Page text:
• March 17, 2016: Final meeting of the Emergency Response Task Force (ERTF). The ERTF final report is expected in 2016.
  • March 17, 2016: An online training tool for first responders, Emergency Preparedness for Rail Incidents Involving Flammable Liquids in Canada is developed and released by Enform, and funded in Part by Transport Canada and other stakeholders. Input to develop the tool was provided by Transport Canada's Emergency Response Task Force.
  • March 31. 2016: Publication of Key Competencies on flammable liquids for first responders to assist local jurisdiction in developing training curriculum for firefighters'
  • April 20, 2016: Regulations Amending the Railway Safety Administrative Monetary Penalties Regulations (Grade Crossings Regulations) are published in Canada Gazette, Part II and come into force upon registration.
  • April 28, 2016: Issued Protective Direction No. 36, replacing the existing Protective Direction No. 32, under the Transportation of Dangerous Goods Act. Protective Direction 36 requires railways to provide municipalities and first responders with even more dangerous goods information to improve emergency planning, risk assessments, and help train first responders. It also requires operators to provide jurisdictions with information that can be shared directly with the Canadian public.
  • April 28, 2016: Transport Canada releases the 2016 Emergency Response Guidebook, which guides first responders in identifying the specific or generic hazards posed by certain substances in an incident.
  • April 28, 2016: Transport Canada announces that additional information about railway crossings across Canada will be shared with municipalities through Canada's new Open Government Portal.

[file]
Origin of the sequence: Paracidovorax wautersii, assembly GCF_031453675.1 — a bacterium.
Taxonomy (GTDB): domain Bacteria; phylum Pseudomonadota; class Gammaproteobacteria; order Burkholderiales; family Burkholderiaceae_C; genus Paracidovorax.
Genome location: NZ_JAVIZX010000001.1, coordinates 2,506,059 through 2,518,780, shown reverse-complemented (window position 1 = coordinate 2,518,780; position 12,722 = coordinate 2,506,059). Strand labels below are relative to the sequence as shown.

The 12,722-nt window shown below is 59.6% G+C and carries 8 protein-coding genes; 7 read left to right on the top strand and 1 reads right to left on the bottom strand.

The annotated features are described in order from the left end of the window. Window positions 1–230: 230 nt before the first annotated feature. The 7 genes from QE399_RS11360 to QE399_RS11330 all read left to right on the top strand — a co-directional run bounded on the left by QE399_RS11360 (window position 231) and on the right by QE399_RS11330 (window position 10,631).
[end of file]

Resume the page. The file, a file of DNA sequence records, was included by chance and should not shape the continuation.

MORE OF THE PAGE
• May 21, 2016: The Prevention and Control of Fires on Line Works Regulations is published in in Canada Gazette, Part I.
  • June 1, 2016: Several amendments are made to the Transportation of Dangerous Goods Regulations to improve reporting requirements in order to enhance public safety and improve local emergency response.
  • June 6, 2016: Issued Protective Direction No. 37, under the Transportation of Dangerous Goods Act, which requires top-fitting protection when TC/DOT-111 tank cars are retrofitted according to the retrofit schedule introduced in May 2015 regarding the TC-117 tank car standard.  These requirements will enhance the safety of the transport of flammable liquids including crude oil and ethanol in Canada, and will further align Canadian requirements with those for retrofitted TC/DOT-111 tank cars in the U.S.
  • June 18, 2016: Federally regulated railways will be required to carry a mandatory minimum level of insurance, based on the type and volume of dangerous goods they carry, ranging from $25 million to $1 billion.
  • July 25, 2016: Issued Protective Direction 38, which accelerates the phasing out of DOT-111 tank cars for crude oil service to November 1, 2016. The accelerated timeline will phase out unjacketed legacy DOT-111 tank cars six months early and legacy jacketed DOT-111 cars 16 months early.

Transport Canada continues to work closely with U.S. railway and TDG counterparts (e.g., U.S. Department of Transportation, Federal Railroad Administration, Pipeline and Hazardous Materials Safety Administration) to identify and coordinate further safety improvements in support of the integrated North American railway system.